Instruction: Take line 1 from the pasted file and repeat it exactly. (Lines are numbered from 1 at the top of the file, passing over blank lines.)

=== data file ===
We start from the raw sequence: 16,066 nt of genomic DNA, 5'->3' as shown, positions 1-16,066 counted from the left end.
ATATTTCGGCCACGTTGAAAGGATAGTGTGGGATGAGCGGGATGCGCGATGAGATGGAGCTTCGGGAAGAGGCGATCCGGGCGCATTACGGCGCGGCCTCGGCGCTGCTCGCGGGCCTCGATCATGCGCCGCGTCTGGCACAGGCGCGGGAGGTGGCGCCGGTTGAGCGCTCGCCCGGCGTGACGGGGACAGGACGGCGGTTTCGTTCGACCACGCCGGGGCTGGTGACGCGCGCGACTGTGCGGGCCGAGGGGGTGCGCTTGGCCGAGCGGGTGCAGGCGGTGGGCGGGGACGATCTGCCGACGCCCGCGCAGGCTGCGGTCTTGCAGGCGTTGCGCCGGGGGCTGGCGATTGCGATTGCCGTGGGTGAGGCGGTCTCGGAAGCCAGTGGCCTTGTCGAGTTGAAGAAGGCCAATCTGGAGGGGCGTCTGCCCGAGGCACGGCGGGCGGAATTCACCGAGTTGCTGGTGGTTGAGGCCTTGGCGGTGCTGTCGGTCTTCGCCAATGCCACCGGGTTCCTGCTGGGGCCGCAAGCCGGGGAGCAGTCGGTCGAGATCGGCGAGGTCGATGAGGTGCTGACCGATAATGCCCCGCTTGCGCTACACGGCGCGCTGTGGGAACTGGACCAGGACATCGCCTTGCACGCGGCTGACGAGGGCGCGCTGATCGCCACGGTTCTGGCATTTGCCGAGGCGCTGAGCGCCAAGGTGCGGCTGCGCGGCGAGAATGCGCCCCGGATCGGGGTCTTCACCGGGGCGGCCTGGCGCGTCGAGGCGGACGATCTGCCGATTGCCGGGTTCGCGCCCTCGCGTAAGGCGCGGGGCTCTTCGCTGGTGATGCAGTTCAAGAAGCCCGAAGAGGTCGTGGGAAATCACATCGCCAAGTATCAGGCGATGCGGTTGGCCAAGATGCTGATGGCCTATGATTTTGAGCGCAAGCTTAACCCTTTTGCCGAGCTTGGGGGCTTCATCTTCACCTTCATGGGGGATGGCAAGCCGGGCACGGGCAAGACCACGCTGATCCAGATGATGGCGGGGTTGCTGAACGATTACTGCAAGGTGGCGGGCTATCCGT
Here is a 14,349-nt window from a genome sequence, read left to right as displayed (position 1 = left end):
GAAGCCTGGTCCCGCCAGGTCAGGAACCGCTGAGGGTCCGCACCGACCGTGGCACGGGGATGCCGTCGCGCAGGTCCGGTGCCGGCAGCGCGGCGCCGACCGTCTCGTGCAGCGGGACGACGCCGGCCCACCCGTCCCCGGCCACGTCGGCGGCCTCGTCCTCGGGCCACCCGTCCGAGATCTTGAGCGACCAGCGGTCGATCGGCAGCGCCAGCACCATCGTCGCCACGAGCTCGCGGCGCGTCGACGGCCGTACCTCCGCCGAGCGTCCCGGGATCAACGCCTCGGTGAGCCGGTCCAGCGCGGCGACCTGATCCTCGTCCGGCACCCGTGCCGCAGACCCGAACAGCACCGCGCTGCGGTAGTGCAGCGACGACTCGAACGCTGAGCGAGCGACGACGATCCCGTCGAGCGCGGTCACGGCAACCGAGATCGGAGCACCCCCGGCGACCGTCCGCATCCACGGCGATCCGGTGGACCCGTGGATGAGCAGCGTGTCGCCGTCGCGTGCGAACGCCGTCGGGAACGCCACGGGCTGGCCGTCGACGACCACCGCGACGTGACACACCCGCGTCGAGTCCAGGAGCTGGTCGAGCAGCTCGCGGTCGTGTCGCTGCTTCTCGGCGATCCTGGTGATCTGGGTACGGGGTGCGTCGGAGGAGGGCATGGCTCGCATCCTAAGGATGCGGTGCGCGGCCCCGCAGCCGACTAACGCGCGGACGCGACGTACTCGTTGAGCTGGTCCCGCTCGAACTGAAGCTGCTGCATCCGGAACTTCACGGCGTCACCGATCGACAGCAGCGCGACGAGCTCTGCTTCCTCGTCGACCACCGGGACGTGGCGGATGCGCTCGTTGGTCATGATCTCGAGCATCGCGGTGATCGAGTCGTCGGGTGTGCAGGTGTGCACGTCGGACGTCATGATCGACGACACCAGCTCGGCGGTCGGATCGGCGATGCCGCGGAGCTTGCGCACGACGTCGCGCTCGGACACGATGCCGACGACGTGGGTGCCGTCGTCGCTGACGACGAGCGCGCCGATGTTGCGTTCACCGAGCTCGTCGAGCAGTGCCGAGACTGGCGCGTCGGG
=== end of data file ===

We start from the raw sequence: 16,066 nt of genomic DNA, 5'->3' as shown, positions 1-16,066 counted from the left end.